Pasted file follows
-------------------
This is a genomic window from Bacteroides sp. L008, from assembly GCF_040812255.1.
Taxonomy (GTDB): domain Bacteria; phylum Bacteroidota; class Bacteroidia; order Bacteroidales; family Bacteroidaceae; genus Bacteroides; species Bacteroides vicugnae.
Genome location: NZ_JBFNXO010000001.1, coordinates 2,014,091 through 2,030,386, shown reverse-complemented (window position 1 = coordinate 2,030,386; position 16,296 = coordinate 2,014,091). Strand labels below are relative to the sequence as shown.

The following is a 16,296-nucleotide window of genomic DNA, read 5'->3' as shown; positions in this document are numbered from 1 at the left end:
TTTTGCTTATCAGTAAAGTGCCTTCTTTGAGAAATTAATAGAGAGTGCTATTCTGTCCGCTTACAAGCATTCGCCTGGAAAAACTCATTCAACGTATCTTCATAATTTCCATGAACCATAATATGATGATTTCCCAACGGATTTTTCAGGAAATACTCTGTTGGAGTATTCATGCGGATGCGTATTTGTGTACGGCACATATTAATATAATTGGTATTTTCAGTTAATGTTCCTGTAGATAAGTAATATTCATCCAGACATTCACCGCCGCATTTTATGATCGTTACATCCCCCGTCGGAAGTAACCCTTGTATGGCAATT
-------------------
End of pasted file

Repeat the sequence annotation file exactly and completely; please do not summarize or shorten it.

This is a genomic window from Bacteroides sp. L008, from assembly GCF_040812255.1.
Taxonomy (GTDB): domain Bacteria; phylum Bacteroidota; class Bacteroidia; order Bacteroidales; family Bacteroidaceae; genus Bacteroides; species Bacteroides vicugnae.
Genome location: NZ_JBFNXO010000001.1, coordinates 2,014,091 through 2,030,386, shown reverse-complemented (window position 1 = coordinate 2,030,386; position 16,296 = coordinate 2,014,091). Strand labels below are relative to the sequence as shown.

The following is a 16,296-nucleotide window of genomic DNA, read 5'->3' as shown; positions in this document are numbered from 1 at the left end:
TTTTGCTTATCAGTAAAGTGCCTTCTTTGAGAAATTAATAGAGAGTGCTATTCTGTCCGCTTACAAGCATTCGCCTGGAAAAACTCATTCAACGTATCTTCATAATTTCCATGAACCATAATATGATGATTTCCCAACGGATTTTTCAGGAAATACTCTGTTGGAGTATTCATGCGGATGCGTATTTGTGTACGGCACATATTAATATAATTGGTATTTTCAGTTAATGTTCCTGTAGATAAGTAATATTCATCCAGACATTCACCGCCGCATTTTATGATCGTTACATCCCCCGTCGGAAGTAACCCTTGTATGGCAATT